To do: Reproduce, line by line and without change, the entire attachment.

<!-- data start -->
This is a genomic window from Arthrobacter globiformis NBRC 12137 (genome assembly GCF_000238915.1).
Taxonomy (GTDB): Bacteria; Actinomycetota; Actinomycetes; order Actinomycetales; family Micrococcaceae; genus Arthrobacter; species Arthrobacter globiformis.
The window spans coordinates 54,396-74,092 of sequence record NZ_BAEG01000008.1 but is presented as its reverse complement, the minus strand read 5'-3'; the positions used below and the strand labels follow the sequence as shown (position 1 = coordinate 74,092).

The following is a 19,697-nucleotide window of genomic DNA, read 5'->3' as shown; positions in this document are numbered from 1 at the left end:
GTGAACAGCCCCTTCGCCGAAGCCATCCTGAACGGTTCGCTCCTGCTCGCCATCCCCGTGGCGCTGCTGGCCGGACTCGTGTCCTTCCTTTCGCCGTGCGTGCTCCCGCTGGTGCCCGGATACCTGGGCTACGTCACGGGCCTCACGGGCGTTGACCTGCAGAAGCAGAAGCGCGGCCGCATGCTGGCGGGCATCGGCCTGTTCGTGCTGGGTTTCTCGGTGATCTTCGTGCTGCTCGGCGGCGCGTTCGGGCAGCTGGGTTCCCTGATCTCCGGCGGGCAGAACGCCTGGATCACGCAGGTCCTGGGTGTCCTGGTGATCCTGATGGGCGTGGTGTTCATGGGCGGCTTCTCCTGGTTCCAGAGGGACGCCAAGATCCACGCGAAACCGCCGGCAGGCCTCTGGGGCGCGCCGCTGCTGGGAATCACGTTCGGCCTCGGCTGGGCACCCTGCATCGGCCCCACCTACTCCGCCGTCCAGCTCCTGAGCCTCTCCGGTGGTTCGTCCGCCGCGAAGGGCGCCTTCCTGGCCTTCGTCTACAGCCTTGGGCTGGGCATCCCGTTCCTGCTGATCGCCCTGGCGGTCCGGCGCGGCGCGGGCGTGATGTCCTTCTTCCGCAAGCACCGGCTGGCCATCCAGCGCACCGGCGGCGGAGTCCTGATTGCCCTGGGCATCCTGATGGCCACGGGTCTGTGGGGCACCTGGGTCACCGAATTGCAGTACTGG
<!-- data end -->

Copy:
This is a genomic window from Arthrobacter globiformis NBRC 12137 (genome assembly GCF_000238915.1).
Taxonomy (GTDB): Bacteria; Actinomycetota; Actinomycetes; order Actinomycetales; family Micrococcaceae; genus Arthrobacter; species Arthrobacter globiformis.
The window spans coordinates 54,396-74,092 of sequence record NZ_BAEG01000008.1 but is presented as its reverse complement, the minus strand read 5'-3'; the positions used below and the strand labels follow the sequence as shown (position 1 = coordinate 74,092).

The following is a 19,697-nucleotide window of genomic DNA, read 5'->3' as shown; positions in this document are numbered from 1 at the left end:
GTGAACAGCCCCTTCGCCGAAGCCATCCTGAACGGTTCGCTCCTGCTCGCCATCCCCGTGGCGCTGCTGGCCGGACTCGTGTCCTTCCTTTCGCCGTGCGTGCTCCCGCTGGTGCCCGGATACCTGGGCTACGTCACGGGCCTCACGGGCGTTGACCTGCAGAAGCAGAAGCGCGGCCGCATGCTGGCGGGCATCGGCCTGTTCGTGCTGGGTTTCTCGGTGATCTTCGTGCTGCTCGGCGGCGCGTTCGGGCAGCTGGGTTCCCTGATCTCCGGCGGGCAGAACGCCTGGATCACGCAGGTCCTGGGTGTCCTGGTGATCCTGATGGGCGTGGTGTTCATGGGCGGCTTCTCCTGGTTCCAGAGGGACGCCAAGATCCACGCGAAACCGCCGGCAGGCCTCTGGGGCGCGCCGCTGCTGGGAATCACGTTCGGCCTCGGCTGGGCACCCTGCATCGGCCCCACCTACTCCGCCGTCCAGCTCCTGAGCCTCTCCGGTGGTTCGTCCGCCGCGAAGGGCGCCTTCCTGGCCTTCGTCTACAGCCTTGGGCTGGGCATCCCGTTCCTGCTGATCGCCCTGGCGGTCCGGCGCGGCGCGGGCGTGATGTCCTTCTTCCGCAAGCACCGGCTGGCCATCCAGCGCACCGGCGGCGGAGTCCTGATTGCCCTGGGCATCCTGATGGCCACGGGTCTGTGGGGCACCTGGGTCACCGAATTGCAGTACTGG